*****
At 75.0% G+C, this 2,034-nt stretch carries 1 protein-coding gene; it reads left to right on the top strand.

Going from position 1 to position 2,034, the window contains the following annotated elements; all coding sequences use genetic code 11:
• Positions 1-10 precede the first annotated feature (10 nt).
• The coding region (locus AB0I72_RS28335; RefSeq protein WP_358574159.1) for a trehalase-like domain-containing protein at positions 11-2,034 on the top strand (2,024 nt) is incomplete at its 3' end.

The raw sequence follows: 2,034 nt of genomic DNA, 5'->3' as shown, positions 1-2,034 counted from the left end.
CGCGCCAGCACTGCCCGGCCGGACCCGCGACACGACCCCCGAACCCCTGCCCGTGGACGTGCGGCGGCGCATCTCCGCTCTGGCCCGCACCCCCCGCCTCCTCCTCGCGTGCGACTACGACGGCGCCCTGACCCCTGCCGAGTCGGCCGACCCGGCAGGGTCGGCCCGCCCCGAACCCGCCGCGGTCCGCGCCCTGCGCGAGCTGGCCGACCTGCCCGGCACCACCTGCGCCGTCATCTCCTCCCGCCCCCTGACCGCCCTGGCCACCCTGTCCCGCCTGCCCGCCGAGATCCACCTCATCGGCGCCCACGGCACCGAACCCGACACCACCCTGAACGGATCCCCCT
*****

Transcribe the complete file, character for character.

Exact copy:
At 75.0% G+C, this 2,034-nt stretch carries 1 protein-coding gene; it reads left to right on the top strand.

Going from position 1 to position 2,034, the window contains the following annotated elements; all coding sequences use genetic code 11:
• Positions 1-10 precede the first annotated feature (10 nt).
• The coding region (locus AB0I72_RS28335; RefSeq protein WP_358574159.1) for a trehalase-like domain-containing protein at positions 11-2,034 on the top strand (2,024 nt) is incomplete at its 3' end.

The raw sequence follows: 2,034 nt of genomic DNA, 5'->3' as shown, positions 1-2,034 counted from the left end.
CGCGCCAGCACTGCCCGGCCGGACCCGCGACACGACCCCCGAACCCCTGCCCGTGGACGTGCGGCGGCGCATCTCCGCTCTGGCCCGCACCCCCCGCCTCCTCCTCGCGTGCGACTACGACGGCGCCCTGACCCCTGCCGAGTCGGCCGACCCGGCAGGGTCGGCCCGCCCCGAACCCGCCGCGGTCCGCGCCCTGCGCGAGCTGGCCGACCTGCCCGGCACCACCTGCGCCGTCATCTCCTCCCGCCCCCTGACCGCCCTGGCCACCCTGTCCCGCCTGCCCGCCGAGATCCACCTCATCGGCGCCCACGGCACCGAACCCGACACCACCCTGAACGGATCCCCCT